Mission accomplished - Building a bike, Part 5

This is the final part of a series on my bike build:

  1. How it started
  2. Frameset and forks
  3. Assembling the stem, headset and forks

Last time I left you dangling with an almost bike-shaped object. The tasks remaining were to buy and fit the brakes, to buy and fit tubes, fit the chain and to dial in the derailleur.


In the last post I fitted my biiiiig rotors, but I needed some stoppers to actually do the stopping. My research boiled down to the following:

  • Avid brakes (now owned by SRAM): decent price, adequate stopping, nightmare to bleed
  • SRAM brakes: decent, various price points, softer/progressive feel
  • Shimano brakes: decent, various price points, sharper/snappier feel
  • Hope: very decent, very price

I know that I prefer a sharper feel to my brakes, so I slightly preferred the sound of Shimano. Then, I found a particular model – SLX M675s – which had both incredibly reviews and were at a great price point. I managed to find what seemed like the last pair left on the internet from Merlin Cycles @ £109. Compared with the next model down (Deore M615) @ £90/pair, and the next model up (XT M8000) @ £145/pair. The internet’s consensus seemed to be that the SLXs were a huge improvement on the Deores, but that the price hike to the XTs wasn't really worth the performance gain.

A slight fly in the ointment was that the set I was shipped were the European/American way round – i.e. left=front, right=back. Usually a new set of brake hoses need shortening anyway, but at least if the callipers are connected to the correct levers you can do them one at a time. As it was I had to do them both at once. A third hand would have been particularly useful at this point…

Below: midway through the delicate hose-swapping operation.
Some tape coming in "handy" here

I managed to complete the swapping/shortening procedure without needing to bleed the brakes which was great news (following these guides which were incredibly helpful). I probably will eventually need a bleed kit, but I was pleased not to need it right away.

Completing the drivetrain

With the brakes finished, all that was left was to fit the chain and adjust the derailleur. I wasn’t sure about the largest cog plus two rule of thumb for nailing the correct chain-length given the one-by drivetrain, so I erred on the side of caution and ended up removing links twice.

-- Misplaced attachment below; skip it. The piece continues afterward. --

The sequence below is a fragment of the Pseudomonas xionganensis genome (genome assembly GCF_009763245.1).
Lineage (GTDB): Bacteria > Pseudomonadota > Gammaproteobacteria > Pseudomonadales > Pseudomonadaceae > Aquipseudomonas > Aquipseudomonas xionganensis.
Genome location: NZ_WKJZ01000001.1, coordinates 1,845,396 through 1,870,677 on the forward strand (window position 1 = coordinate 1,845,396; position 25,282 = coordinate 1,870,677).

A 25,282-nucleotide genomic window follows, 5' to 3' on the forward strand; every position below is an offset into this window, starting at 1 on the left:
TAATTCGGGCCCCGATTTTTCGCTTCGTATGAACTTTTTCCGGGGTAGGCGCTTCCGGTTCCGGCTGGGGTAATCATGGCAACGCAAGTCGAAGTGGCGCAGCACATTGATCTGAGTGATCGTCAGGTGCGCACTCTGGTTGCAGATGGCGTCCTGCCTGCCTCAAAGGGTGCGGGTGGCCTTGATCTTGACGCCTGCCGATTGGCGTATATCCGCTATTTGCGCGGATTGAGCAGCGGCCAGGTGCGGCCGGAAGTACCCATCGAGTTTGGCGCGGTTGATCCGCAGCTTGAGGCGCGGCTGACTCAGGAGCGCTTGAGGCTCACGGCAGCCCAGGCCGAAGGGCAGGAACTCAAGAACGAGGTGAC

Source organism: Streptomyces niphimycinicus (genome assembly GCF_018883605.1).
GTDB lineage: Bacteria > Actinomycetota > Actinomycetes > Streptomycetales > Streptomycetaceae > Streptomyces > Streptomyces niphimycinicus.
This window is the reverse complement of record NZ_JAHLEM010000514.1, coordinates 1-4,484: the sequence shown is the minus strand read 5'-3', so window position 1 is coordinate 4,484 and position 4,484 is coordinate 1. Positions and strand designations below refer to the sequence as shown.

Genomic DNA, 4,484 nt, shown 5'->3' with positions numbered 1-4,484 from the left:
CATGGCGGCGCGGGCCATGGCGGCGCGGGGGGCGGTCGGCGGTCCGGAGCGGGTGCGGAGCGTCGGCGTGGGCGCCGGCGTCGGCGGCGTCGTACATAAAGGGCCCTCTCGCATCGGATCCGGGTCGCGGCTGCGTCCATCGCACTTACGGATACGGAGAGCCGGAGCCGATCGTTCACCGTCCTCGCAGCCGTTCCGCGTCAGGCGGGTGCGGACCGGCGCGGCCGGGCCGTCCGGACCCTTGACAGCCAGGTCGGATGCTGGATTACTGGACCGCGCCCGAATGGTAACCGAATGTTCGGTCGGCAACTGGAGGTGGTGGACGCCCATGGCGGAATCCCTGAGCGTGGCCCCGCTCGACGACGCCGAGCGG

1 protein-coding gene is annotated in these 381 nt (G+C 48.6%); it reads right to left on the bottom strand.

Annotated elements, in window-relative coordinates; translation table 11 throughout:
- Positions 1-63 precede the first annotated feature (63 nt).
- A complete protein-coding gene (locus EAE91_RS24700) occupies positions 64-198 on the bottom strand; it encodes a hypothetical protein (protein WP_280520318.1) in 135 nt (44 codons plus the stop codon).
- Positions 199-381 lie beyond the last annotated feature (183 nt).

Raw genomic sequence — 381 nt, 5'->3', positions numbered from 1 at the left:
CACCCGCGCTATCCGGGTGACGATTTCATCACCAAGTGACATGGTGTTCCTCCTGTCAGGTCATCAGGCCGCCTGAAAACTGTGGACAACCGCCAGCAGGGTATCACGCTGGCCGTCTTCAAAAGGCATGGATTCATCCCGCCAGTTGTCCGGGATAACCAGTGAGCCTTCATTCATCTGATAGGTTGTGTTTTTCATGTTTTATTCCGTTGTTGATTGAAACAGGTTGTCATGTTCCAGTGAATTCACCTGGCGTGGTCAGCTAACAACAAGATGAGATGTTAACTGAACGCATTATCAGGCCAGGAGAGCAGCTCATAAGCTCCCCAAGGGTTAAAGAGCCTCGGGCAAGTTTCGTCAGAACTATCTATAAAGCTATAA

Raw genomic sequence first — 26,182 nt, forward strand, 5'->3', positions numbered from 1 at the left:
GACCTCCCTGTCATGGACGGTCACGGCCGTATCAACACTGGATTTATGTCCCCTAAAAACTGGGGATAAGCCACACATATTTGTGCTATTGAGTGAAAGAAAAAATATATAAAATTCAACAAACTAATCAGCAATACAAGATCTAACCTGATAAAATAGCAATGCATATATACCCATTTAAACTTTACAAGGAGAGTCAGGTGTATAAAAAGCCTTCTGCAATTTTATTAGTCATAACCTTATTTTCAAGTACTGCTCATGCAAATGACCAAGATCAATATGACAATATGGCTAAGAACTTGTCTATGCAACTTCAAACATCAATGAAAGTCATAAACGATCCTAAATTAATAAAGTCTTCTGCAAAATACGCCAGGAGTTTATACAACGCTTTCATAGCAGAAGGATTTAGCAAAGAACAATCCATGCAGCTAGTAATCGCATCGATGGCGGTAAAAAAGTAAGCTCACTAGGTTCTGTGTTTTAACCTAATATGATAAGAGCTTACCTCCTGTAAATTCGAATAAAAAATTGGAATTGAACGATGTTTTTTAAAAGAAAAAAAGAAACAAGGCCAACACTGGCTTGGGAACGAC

This is where the one-by drivetrain started to pay off in its simplicity. Adjusting the derailleur is as simple as three different screws and then setting the cable tension, and there was only one to do. It’s basically knowing which screws do which, then little more than trial and error.

With the bike up in the stand going through the gears, my first impression was that the drivetrain was quite noisy. This was against the backdrop of my quiet house though, and when I took it outside for its maiden test-ride it was barely noisier than two- and three-by drivetrains I’ve ridden. The chain is obviously not “happy” in 1st or 11th gear but it pulls smoothly and doesn't “grind” or “clunk”.

The result


I’m really pleased with the look of the bike. It was clear after the first few parts that black and red had emerged as predominant colours. I managed to stick to that, making it feel like a curated set of components rather than random bits thrown together.

All it needs now is some mud!

The weigh-in

Using the failsafe method of standing on some scales with and without the bike, then subtracting the difference, it came in at 12.1kg. I was predicting somewhere around 12kg, so it was in-line with my expectations.

The most effective weight-saving would be to throw some money at a decent (potentially tubeless) wheelset, followed by the smaller (but lower end) parts I used: bars, seatpost, pedals. I'm totally happy with this weight for now though, and it comes in slightly below that of the pre-built bikes on my shopping list in the first post.

Parts summary

Purchases added in this post:

Component Price
Easton grips £10
Sram XX1 11psd chain £19
Shimano SLX M7675 brakes £110
Shimano brake mount adapters £20
Inner tubes £7

Final bill

So the total damage was as follows:

Frameset and forks £523
Groupset (inc. bottom bracket) £247
Brakeset (inc. mount adapters) £150
Wheels (inc. tyres/tubes) £132
Everything else (seatpost/stem/saddle/peddles/handlebars) £76
Discounts (vouchers!) -£15
Total £1,115

Given my initial budget of £1k, this is clearly a little bit over… whoops ☺️ . Turns out it’s quite hard not to “push” the budget on every little component choice. 10% creep is pretty reasonable though and thankfully I’m in a position where I can afford it.

Thanks for reading if you got this far. I can’t wait to get some off-road mileage on this thing! Hopefully you enjoyed my waffling. At the very least, I hope you found this at least interesting or insight, or at most I maybe even helped inspire you to build your own bike? Let me know your thoughts (or just heckle me) on Twitter – I’m @bengourley.


Ben Gourley

Ben Gourley